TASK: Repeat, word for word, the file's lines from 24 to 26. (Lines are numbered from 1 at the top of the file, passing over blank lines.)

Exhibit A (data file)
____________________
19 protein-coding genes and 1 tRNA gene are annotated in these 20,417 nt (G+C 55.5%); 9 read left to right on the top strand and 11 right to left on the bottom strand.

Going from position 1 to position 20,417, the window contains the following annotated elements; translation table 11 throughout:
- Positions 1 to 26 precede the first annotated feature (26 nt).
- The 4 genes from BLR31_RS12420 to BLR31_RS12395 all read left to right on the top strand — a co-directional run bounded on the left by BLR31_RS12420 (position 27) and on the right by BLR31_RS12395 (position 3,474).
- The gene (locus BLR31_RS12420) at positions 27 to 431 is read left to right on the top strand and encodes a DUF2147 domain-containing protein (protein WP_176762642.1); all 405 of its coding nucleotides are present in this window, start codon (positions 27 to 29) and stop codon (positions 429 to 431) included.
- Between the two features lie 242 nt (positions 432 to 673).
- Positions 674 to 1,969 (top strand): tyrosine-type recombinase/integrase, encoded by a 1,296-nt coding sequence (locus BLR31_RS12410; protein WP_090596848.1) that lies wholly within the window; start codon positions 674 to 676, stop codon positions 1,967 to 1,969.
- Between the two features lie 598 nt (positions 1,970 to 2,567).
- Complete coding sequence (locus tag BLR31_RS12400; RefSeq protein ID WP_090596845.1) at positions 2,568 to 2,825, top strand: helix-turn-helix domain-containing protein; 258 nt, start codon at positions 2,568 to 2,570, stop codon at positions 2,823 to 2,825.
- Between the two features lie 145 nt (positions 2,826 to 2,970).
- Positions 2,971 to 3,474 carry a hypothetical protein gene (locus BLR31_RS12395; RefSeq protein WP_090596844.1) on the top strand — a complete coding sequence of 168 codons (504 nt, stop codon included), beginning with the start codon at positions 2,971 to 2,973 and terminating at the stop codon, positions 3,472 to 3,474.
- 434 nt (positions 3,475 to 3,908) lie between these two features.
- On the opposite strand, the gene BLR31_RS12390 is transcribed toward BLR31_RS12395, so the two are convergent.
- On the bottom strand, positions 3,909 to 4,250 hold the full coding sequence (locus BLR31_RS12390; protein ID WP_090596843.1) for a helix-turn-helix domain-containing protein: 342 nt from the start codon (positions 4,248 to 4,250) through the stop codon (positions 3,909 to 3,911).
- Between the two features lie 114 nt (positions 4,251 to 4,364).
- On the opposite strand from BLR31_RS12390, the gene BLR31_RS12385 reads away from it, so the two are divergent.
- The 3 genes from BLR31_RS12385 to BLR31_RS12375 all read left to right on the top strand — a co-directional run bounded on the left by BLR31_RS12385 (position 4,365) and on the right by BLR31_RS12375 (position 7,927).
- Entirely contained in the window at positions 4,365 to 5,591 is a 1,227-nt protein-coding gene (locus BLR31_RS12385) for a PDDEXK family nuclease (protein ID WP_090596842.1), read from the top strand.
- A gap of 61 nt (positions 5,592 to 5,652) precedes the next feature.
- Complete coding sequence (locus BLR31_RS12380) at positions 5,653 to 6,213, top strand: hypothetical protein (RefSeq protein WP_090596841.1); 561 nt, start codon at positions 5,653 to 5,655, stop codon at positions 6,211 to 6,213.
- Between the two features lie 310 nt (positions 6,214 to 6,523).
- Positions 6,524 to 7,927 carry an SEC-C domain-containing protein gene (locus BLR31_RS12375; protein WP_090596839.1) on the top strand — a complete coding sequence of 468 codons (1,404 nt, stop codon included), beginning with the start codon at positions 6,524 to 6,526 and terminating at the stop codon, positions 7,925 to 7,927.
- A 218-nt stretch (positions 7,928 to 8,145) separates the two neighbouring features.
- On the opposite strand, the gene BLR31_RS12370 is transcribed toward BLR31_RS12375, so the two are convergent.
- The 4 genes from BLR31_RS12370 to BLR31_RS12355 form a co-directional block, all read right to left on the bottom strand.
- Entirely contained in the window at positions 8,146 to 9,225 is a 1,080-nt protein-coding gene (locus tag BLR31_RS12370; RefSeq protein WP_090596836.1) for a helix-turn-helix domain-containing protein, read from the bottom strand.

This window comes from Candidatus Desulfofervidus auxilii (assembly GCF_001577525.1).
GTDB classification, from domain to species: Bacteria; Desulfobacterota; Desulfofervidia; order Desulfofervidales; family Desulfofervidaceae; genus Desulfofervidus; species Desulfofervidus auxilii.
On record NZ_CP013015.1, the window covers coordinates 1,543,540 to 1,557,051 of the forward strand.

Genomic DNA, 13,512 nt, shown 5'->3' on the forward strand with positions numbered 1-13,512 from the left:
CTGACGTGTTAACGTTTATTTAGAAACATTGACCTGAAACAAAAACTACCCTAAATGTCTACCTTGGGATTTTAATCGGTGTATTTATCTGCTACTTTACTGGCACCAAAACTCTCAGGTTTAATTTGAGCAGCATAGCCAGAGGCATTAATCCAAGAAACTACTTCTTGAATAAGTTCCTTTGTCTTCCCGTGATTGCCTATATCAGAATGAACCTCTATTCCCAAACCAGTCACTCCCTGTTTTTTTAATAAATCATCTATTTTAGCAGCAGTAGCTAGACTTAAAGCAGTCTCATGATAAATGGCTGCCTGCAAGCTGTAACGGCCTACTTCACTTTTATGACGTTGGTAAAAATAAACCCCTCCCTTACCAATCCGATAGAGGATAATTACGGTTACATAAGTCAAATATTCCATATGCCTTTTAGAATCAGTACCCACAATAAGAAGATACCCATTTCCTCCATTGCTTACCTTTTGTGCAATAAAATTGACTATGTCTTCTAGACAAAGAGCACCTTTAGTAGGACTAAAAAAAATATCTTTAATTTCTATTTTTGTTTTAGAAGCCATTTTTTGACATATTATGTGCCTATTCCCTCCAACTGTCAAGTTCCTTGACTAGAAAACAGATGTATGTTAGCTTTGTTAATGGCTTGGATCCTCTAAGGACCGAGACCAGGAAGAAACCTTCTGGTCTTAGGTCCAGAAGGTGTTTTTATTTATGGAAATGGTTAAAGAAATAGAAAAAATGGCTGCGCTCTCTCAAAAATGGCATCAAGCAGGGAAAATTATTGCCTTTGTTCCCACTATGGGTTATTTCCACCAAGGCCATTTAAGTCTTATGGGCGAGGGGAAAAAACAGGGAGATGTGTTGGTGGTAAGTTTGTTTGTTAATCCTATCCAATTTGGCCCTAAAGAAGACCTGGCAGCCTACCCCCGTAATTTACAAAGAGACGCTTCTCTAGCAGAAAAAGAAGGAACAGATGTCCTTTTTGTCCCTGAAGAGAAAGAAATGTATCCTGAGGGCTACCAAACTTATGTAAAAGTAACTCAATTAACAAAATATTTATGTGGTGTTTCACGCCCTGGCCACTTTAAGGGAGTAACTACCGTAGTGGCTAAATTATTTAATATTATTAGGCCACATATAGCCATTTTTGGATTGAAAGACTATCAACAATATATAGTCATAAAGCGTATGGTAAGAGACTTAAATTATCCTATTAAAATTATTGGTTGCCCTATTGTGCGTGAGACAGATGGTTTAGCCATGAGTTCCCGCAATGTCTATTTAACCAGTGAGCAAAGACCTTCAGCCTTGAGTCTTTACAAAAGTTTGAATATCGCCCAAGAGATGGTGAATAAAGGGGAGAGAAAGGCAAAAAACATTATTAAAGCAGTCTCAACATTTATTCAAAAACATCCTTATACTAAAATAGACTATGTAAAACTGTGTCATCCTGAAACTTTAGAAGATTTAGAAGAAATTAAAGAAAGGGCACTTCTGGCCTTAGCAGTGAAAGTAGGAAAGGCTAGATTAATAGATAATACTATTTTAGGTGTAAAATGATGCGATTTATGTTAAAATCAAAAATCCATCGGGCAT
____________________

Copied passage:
- On the opposite strand, the gene BLR31_RS12370 is transcribed toward BLR31_RS12375, so the two are convergent.
- The 4 genes from BLR31_RS12370 to BLR31_RS12355 form a co-directional block, all read right to left on the bottom strand.
- Entirely contained in the window at positions 8,146 to 9,225 is a 1,080-nt protein-coding gene (locus tag BLR31_RS12370; RefSeq protein WP_090596836.1) for a helix-turn-helix domain-containing protein, read from the bottom strand.